And as you suggest, the UNRWA allegations came the day after the ICJ reached its findings in favor of the request for provisional measures that were basically accepting the allegations that South Africa was making. And what was enabled by doing that is to shift the focus from the outcome in the International Court of Justice to the impact and the rationale for this UNRWA deflection from the existential reality of the suffering of the Palestinian people and the threat to their physical and mental survival. Another instance of this way of deflecting attention from the reality, the core reality, is this diversion by way of threatening a wider war with Iran and the attack on the Damascus consular facility also on April 1st was a testing of whether they could manage to involve the Western powers in a diversionary war against Iran with the support of the Sunni Arab countries in the region.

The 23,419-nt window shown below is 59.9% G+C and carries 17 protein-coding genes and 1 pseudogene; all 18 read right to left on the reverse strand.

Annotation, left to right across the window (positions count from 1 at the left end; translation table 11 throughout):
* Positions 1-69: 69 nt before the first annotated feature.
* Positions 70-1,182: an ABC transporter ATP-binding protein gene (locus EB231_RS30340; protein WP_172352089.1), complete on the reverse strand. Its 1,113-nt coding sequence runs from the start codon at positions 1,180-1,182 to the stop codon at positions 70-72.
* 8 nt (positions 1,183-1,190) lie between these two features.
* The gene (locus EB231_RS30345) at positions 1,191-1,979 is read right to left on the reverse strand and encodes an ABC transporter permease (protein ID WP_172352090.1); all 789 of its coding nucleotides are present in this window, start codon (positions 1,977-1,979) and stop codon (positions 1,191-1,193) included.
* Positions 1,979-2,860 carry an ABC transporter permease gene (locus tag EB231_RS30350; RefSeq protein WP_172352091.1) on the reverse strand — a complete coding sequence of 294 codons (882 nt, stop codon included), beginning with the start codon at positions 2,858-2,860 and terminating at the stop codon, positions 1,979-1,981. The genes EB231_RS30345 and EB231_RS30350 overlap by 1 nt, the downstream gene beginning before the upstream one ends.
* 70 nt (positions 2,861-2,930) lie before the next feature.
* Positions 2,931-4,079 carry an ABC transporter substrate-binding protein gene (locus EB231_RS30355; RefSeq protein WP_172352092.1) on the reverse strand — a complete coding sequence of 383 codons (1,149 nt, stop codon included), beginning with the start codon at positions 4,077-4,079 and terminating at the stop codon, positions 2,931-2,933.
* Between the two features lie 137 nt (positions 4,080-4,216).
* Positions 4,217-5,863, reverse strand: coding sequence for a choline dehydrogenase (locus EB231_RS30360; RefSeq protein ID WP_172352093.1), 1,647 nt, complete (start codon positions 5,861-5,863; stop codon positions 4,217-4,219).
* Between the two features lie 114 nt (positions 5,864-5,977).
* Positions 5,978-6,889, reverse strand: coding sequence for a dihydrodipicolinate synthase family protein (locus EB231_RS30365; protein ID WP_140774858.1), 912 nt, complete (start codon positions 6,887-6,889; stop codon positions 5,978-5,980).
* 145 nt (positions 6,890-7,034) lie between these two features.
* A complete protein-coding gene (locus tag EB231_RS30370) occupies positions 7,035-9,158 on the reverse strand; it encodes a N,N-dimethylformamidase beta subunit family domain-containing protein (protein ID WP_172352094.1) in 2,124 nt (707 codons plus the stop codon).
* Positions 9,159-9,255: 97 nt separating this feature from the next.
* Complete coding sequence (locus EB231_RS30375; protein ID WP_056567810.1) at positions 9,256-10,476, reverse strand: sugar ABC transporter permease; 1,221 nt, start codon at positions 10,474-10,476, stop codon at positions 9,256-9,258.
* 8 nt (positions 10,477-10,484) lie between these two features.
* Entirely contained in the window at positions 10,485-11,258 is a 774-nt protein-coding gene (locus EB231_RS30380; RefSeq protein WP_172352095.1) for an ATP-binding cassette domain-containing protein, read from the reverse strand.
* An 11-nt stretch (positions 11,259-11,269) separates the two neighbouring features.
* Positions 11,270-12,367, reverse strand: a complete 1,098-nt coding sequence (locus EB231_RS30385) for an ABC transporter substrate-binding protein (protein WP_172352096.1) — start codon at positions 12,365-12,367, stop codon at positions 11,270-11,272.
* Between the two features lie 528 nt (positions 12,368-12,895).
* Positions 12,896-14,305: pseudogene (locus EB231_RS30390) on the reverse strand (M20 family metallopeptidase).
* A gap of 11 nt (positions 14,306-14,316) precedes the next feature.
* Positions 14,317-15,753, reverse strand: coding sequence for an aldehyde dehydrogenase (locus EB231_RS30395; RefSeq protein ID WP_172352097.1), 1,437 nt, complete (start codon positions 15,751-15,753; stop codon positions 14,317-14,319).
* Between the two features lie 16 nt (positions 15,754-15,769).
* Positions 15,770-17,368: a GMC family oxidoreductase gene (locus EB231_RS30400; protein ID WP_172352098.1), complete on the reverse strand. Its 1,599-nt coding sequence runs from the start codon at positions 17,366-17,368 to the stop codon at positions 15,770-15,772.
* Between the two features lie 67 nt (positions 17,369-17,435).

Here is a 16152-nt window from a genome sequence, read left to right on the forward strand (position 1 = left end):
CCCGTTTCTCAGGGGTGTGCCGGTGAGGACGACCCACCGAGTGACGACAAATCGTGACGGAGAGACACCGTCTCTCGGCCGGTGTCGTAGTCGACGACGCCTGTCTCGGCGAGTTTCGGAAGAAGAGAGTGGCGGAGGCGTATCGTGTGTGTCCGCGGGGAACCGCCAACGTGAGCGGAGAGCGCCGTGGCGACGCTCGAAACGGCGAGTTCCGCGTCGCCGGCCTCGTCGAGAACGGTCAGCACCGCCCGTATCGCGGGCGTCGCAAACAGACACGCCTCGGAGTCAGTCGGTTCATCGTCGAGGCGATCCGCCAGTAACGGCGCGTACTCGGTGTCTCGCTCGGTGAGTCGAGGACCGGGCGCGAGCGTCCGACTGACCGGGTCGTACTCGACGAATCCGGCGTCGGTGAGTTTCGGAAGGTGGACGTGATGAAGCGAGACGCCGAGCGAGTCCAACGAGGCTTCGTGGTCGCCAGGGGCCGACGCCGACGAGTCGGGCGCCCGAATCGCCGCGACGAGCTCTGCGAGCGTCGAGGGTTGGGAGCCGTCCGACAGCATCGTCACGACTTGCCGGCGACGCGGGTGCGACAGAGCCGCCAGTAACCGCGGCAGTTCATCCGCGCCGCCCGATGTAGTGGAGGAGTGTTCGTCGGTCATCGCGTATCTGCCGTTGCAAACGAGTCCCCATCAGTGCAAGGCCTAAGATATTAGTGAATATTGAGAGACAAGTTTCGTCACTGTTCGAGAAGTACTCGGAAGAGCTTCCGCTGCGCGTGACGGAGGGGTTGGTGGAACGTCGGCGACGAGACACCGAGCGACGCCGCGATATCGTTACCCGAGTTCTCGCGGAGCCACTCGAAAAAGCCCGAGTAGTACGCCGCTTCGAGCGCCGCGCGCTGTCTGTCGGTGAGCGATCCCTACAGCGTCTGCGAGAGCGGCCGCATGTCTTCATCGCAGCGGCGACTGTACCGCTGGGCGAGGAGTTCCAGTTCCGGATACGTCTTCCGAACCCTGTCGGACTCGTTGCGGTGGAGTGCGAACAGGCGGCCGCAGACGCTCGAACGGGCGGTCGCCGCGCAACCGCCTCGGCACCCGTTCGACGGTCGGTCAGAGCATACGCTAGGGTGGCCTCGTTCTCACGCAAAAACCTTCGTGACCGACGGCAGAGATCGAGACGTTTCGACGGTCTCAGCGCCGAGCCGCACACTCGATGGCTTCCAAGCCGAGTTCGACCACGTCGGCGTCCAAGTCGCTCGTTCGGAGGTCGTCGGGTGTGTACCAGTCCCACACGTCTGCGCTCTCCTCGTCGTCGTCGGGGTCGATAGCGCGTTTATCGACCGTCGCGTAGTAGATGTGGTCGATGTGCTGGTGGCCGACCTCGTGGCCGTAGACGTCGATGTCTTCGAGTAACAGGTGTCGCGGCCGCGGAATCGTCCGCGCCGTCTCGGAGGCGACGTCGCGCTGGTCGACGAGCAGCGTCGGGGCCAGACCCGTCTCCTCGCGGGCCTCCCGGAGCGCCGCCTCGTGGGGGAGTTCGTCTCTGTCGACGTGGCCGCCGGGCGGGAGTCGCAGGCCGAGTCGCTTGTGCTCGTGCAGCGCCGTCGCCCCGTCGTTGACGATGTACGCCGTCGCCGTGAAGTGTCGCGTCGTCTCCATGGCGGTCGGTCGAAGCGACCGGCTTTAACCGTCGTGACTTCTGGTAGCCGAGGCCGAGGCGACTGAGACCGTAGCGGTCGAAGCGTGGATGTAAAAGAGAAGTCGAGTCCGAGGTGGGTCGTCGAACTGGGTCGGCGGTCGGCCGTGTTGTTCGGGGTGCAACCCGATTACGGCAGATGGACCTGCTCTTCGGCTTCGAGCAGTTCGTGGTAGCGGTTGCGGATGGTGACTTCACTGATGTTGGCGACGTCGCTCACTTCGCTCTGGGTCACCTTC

And one of the striking things to me at least was the degree to which when Iran retaliated with its attempted drone and missile barrage directed at Israel, the defense of Israel was carried out not only by Israel and its supporters, but also by the Sunni Arab neighbors, especially Jordan and Saudi Arabia, which suggests another dimension to the whole conflict, which is a sectarian tension within Islam itself. All the actors in support of the Palestinians throughout this long ordeal have been Shia Islam entities, starting with Iran, of course, but also Hezbollah and the Houthis, so that one had on the one side the liberal democracies and the former colonial powers, the white global West, and on the other side you had not only the Palestinians themselves, but their allies who were Shia Muslims, despite the fact that Hamas itself is a Sunni entity. So one has a complexity that is present on two levels.